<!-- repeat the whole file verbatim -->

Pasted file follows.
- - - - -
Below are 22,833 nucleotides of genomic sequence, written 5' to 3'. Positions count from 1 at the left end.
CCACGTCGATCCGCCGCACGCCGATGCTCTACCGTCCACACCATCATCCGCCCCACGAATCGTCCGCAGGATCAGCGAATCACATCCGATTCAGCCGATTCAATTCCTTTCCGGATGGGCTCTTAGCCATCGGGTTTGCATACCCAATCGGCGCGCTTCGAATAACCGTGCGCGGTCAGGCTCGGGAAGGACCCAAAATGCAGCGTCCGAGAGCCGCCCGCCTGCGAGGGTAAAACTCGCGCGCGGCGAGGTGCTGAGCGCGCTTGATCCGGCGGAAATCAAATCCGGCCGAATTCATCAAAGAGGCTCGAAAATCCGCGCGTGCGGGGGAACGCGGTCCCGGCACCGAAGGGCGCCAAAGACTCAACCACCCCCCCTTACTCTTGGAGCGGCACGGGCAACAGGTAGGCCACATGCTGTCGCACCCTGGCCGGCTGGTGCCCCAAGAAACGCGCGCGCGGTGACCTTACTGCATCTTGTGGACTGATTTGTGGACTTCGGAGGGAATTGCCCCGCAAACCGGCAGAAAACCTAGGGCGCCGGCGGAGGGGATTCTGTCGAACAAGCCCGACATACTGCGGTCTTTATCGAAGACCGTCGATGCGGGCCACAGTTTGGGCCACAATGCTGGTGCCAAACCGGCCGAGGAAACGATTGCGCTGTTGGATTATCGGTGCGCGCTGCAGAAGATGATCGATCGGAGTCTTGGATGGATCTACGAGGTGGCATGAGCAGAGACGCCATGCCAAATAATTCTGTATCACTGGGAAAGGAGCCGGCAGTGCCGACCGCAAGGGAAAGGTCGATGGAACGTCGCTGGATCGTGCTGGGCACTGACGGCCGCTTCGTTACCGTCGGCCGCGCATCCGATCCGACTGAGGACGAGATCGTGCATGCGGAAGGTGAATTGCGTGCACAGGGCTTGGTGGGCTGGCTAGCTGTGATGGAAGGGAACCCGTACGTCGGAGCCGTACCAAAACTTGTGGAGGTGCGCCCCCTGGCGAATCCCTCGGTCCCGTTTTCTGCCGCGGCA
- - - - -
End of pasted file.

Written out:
Below are 22,833 nucleotides of genomic sequence, written 5' to 3'. Positions count from 1 at the left end.
CCACGTCGATCCGCCGCACGCCGATGCTCTACCGTCCACACCATCATCCGCCCCACGAATCGTCCGCAGGATCAGCGAATCACATCCGATTCAGCCGATTCAATTCCTTTCCGGATGGGCTCTTAGCCATCGGGTTTGCATACCCAATCGGCGCGCTTCGAATAACCGTGCGCGGTCAGGCTCGGGAAGGACCCAAAATGCAGCGTCCGAGAGCCGCCCGCCTGCGAGGGTAAAACTCGCGCGCGGCGAGGTGCTGAGCGCGCTTGATCCGGCGGAAATCAAATCCGGCCGAATTCATCAAAGAGGCTCGAAAATCCGCGCGTGCGGGGGAACGCGGTCCCGGCACCGAAGGGCGCCAAAGACTCAACCACCCCCCCTTACTCTTGGAGCGGCACGGGCAACAGGTAGGCCACATGCTGTCGCACCCTGGCCGGCTGGTGCCCCAAGAAACGCGCGCGCGGTGACCTTACTGCATCTTGTGGACTGATTTGTGGACTTCGGAGGGAATTGCCCCGCAAACCGGCAGAAAACCTAGGGCGCCGGCGGAGGGGATTCTGTCGAACAAGCCCGACATACTGCGGTCTTTATCGAAGACCGTCGATGCGGGCCACAGTTTGGGCCACAATGCTGGTGCCAAACCGGCCGAGGAAACGATTGCGCTGTTGGATTATCGGTGCGCGCTGCAGAAGATGATCGATCGGAGTCTTGGATGGATCTACGAGGTGGCATGAGCAGAGACGCCATGCCAAATAATTCTGTATCACTGGGAAAGGAGCCGGCAGTGCCGACCGCAAGGGAAAGGTCGATGGAACGTCGCTGGATCGTGCTGGGCACTGACGGCCGCTTCGTTACCGTCGGCCGCGCATCCGATCCGACTGAGGACGAGATCGTGCATGCGGAAGGTGAATTGCGTGCACAGGGCTTGGTGGGCTGGCTAGCTGTGATGGAAGGGAACCCGTACGTCGGAGCCGTACCAAAACTTGTGGAGGTGCGCCCCCTGGCGAATCCCTCGGTCCCGTTTTCTGCCGCGGCA